educational institution
    self-image
    decentralization
    god
    reform
    China
    economy
    Teaching
    interview
    education

    Cite this

    Sofo, F., & Wang, T. (2005). East Meets West: Thinking Styles of Chinese Executives. Paper presented at AARE International Educational Research Conference, Melbourne, Australia.
    Sofo, Francesco ; Wang, Ting. / East Meets West: Thinking Styles of Chinese Executives. Paper presented at AARE International Educational Research Conference, Melbourne, Australia.26 p.
    @conference{ab65eba4ef9d4f73a9508951a4006873,
    title = "East Meets West: Thinking Styles of Chinese Executives",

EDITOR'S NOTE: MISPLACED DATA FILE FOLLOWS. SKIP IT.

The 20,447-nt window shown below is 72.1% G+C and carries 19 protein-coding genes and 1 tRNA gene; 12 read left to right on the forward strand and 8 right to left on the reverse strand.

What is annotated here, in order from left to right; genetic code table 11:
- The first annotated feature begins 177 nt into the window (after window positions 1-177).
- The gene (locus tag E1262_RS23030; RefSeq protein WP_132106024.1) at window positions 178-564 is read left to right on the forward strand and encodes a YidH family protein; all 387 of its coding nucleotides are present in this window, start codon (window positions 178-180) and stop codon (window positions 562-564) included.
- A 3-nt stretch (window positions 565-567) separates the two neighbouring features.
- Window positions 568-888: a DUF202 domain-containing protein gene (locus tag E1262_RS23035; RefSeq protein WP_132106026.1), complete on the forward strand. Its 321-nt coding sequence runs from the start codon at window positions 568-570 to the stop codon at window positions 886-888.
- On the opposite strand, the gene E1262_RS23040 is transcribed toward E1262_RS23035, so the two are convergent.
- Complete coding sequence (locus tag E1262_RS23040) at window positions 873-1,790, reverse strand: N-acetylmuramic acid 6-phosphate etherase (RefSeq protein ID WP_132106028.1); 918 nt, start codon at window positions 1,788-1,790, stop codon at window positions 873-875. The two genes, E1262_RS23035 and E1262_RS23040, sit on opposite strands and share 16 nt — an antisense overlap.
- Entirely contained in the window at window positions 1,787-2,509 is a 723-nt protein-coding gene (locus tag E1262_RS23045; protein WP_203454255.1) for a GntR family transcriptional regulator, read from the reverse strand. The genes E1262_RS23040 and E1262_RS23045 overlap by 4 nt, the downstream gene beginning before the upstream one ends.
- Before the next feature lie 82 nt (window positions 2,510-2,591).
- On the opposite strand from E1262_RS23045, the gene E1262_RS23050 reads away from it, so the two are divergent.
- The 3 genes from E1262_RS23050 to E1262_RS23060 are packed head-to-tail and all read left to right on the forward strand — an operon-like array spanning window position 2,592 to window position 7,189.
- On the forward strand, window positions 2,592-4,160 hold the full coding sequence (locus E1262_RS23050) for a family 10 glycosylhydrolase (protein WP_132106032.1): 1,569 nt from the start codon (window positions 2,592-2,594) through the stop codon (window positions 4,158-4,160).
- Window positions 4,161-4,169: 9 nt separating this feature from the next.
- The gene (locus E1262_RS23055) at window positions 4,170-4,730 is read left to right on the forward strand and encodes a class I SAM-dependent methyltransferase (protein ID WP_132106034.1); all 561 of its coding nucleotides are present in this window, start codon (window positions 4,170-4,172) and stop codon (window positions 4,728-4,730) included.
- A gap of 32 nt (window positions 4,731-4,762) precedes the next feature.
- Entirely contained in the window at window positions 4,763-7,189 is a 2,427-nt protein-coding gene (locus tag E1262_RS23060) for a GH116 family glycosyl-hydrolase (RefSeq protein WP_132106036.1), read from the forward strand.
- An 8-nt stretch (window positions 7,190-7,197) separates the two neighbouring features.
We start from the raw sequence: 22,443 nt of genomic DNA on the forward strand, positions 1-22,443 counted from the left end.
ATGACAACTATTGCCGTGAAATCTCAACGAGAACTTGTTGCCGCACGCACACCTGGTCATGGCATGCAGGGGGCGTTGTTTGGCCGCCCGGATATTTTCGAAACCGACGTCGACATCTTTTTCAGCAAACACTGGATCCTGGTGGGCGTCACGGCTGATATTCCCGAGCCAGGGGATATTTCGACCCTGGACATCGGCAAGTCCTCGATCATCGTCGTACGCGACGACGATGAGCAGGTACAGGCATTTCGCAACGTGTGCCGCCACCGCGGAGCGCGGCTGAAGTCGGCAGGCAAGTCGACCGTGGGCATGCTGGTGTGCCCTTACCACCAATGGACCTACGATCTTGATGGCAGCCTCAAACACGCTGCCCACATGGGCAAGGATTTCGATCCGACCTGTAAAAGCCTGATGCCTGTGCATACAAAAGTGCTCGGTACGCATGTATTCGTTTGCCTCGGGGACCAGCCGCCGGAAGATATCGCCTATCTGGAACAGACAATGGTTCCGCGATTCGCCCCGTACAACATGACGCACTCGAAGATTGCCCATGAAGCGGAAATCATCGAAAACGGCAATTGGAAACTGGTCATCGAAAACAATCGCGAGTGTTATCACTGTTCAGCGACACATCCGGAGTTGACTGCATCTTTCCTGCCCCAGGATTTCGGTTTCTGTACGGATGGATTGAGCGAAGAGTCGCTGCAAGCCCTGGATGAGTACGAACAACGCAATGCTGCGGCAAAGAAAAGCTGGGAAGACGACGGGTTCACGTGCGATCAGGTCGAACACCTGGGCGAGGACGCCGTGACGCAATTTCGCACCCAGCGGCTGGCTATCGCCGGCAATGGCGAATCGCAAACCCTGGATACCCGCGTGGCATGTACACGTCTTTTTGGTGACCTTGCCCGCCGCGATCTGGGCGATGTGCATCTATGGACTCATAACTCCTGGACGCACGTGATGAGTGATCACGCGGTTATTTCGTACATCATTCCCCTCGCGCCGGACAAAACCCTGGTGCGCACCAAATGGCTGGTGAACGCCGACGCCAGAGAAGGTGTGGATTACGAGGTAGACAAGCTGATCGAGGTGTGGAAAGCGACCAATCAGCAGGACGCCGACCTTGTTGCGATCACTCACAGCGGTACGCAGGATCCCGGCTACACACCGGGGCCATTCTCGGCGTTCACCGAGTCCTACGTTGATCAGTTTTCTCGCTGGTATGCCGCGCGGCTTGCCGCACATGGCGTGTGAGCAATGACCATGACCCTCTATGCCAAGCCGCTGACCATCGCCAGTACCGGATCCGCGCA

abstract = "Oh, East is East, and West is West, and never the twain shall meet, Till Earth and Sky stand presently at God’s great Judgment Seat; But there is neither East nor West, Border, nor Breed, nor Birth, When two strong men stand face to face, tho’ they come from the ends of the earth (Rudyard Kipling, 1889) The poem by Kipling is a perfect expression of the identity, the feelings and the meeting of two unique sides. This paper demonstrates that in fact East is meeting West in the new global order. Chinese executives are at the forefront of cultural change brought on by reform and decentralization in the new global economy which China has entered with alacrity. The paper explores the thinking styles of Chinese executives and analyses the self-reported perceptions of their own thinking styles. A description is presented of educational executive thinking styles from data collected from inventories developed by Sofo (2002) and by Sternberg (1997). It is thought that executives of educational institutions might differ in some way from those in more corporate cultures. Within this research, comparisons are made between educational and non-educational executives on a five dimensional Thinking Style Inventory developed by Sofo (2002). Qualitative data of ten in-depth interviews with educational executives are also presented to reveal their descriptions of their own thinking styles. The paper also presents education executive views of the differences between Chinese and Western thinking styles. The findings will be helpful in improving our approaches to teaching where Chinese executives are involved and the insights could also contribute to developing better relationships across our different cultures.",